PHILADELPHIA, PA — One of the first food plants you’ll see at garden centers are strawberries and there’s lots of good reasons to get them growing in your garden.
Kids are likely to enjoy the sweetness of strawberries even more if they’re involved in the planting, growing, and harvesting. Planting strawberries will offer a healthy way for children to learn about natural sweetness, and kids love watching them grow, seeing the flowers and bees and then seeing the fruit develop and turn color. After developing a sense of ownership of their strawberry plants, they’ll love eating the fruits of their labor. Getting kids in the garden will provide good, healthy exercise and an opportunity for them to nurture nature and see, first hand, just where food comes from!
Plus homegrown strawberries just plain taste better than store bought. Strawberries are cold-hardy and very adaptable, so they’re really easy to grow. You can grow them in containers, hanging baskets, raised beds or in-ground, making them accessible to everyone, no matter how much space you have –or don’t have. Growing “Ever-bearing” strawberries, like Bonnie Plants’ “Ever Sweet”, “Quinalt”, “Tristan” or “Loran” varieties will keep you well supplied throughout the entire season and into fall.
If you want to keep it really simple, or you just don’t have in-ground garden space, plant strawberries in a container, or you can buy them already planted in a hanging basket. Just remember that container plantings need more water than in-ground plantings, usually once a day, and if it’s hot, twice a day. Planting in a “strawberry pot” is easy too and you can fit several plants in just one pot; just make sure whatever type of garden pot you use has good drainage.
There are two main types of strawberries, “June-bearing” and “Ever-bearing.” June bearing varieties, like Bonnie Plants’ “All-Star”, bear all at once, usually over a period of about 3 weeks, they’re high yield and produce very large, juicy, sweet berries in late mid-season. “Ever Bearing Strawberries like Bonnie Plants’ “Ever Sweet”, “Quinault”, “Tristan” and “Loran” will set fruit through late spring and then bloom and bear again in late summer and fall. When you grow your own Ever Bearing strawberries, you’ll get a good, steady crop of sweet, ripe strawberries all season long. Pick a strawberry variety that suits your geographic region for best results.
• When planting strawberries, be sure the crown is above soil level and the upper most roots are 1/4 inch beneath soil level, buried crowns rot and exposed roots dry out.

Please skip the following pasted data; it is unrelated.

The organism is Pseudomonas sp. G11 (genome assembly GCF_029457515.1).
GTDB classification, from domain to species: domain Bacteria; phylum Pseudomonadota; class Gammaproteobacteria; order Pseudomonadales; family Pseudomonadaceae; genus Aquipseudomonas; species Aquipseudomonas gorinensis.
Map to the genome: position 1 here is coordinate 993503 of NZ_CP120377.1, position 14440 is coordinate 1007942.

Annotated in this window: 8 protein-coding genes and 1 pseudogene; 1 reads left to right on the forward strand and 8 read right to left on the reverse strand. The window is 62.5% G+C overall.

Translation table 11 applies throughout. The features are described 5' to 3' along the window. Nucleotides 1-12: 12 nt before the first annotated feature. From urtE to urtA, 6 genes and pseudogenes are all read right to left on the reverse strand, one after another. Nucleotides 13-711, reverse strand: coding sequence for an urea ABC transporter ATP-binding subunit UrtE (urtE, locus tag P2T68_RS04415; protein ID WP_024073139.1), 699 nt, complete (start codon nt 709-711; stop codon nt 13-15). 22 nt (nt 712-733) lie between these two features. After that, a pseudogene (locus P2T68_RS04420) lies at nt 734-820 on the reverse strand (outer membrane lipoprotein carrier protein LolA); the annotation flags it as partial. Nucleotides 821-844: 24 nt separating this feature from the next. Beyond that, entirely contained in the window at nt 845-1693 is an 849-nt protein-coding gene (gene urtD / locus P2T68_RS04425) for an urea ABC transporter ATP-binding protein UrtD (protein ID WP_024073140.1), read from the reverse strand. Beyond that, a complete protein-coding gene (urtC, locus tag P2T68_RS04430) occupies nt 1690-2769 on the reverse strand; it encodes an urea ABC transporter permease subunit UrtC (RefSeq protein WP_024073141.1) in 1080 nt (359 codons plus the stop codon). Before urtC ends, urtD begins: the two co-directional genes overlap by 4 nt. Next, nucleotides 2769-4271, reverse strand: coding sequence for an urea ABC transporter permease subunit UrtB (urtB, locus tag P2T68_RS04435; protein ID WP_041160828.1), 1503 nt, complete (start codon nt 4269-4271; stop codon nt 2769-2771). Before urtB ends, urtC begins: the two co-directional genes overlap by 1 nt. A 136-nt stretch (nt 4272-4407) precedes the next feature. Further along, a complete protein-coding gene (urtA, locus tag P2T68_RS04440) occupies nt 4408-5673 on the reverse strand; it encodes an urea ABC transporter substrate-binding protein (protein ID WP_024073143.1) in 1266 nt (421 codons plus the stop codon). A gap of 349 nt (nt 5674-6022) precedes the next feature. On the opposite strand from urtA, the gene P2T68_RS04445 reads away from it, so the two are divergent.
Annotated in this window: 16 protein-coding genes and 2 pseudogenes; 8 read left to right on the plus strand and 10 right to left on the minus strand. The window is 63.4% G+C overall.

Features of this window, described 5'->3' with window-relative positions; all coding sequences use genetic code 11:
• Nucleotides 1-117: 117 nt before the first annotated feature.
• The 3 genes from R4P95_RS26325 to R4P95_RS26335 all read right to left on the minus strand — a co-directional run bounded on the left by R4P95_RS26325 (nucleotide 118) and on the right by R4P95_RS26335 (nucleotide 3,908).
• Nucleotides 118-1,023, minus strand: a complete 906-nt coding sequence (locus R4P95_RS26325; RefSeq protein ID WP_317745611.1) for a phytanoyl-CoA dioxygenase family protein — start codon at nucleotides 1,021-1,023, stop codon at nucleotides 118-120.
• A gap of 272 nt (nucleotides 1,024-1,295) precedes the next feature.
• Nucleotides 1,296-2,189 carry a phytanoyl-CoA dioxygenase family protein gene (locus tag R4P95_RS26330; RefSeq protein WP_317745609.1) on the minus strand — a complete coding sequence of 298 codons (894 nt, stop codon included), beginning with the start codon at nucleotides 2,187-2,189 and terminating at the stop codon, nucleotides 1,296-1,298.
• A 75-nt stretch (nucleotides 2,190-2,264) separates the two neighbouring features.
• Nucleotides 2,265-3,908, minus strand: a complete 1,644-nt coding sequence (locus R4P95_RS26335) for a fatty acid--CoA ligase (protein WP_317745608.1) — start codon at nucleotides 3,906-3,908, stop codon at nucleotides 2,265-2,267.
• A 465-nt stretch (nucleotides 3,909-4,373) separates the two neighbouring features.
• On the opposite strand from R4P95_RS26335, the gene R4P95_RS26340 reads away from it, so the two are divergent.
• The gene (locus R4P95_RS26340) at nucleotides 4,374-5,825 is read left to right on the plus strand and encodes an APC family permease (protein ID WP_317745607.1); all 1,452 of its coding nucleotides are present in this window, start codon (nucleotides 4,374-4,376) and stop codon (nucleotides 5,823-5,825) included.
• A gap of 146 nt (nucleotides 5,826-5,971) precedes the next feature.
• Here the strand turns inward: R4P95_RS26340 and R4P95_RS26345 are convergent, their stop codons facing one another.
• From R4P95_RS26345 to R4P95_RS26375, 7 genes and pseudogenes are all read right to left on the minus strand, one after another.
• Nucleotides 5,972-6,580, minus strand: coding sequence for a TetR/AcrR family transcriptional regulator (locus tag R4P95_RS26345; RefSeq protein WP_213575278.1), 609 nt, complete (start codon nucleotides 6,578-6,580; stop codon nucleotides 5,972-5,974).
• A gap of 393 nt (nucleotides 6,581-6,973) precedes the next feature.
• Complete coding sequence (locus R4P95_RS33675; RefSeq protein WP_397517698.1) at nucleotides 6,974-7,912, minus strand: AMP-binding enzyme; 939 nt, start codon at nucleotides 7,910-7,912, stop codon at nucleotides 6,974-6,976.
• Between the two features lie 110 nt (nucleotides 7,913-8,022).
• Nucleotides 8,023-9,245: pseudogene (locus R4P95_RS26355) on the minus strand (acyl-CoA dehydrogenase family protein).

• Plant approximately 14 to 18 inches apart in neat rows that are separated by 2-3 feet each. Let runners fill in until plants are 7-10 inches apart.
• Use mulch to keep berries clean, conserve moisture and control weeds.
• Strawberries like well drained, fairly rich soil, so be sure to add compost or other organic matter when preparing the pot or patch.
• Strawberries need full sun, 6-8 hours per day, and frequent, deep soakings. You’ll need to feed them a plant food like Bonnie Plant Food that has nutrients that your strawberry plants will love. Just follow label directions.
• Control slugs and snails by handpicking them off plants and prevent theft from birds by covering your patch with netting as the first berries ripen.
• Pick strawberries in the morning, when the fruit is cool, and immediately put them in the refrigerator. Wait until just before you eat or cook them to rinse the berries thoroughly with cool water.
• Harvest when berries turn red. Avoid leaving ripe berries on the vine, as they’ll rot quickly.
Strawberries are one of the easiest and most delicious home garden fruits to grow. Try growing them with kids, plants produce fruit throughout the summer and children will love to pick them right off the plant, wash and eat. If your kids have yet to get growing in the garden, strawberries are a perfect first choice. Kick off this gardening season—with your kids— and get growing strawberries!
For more info on growing strawberries as well as vegetables and herbs please visit www.bonnieplants.com
This story was submitted by Joan Casanova of Green Earth Media Group.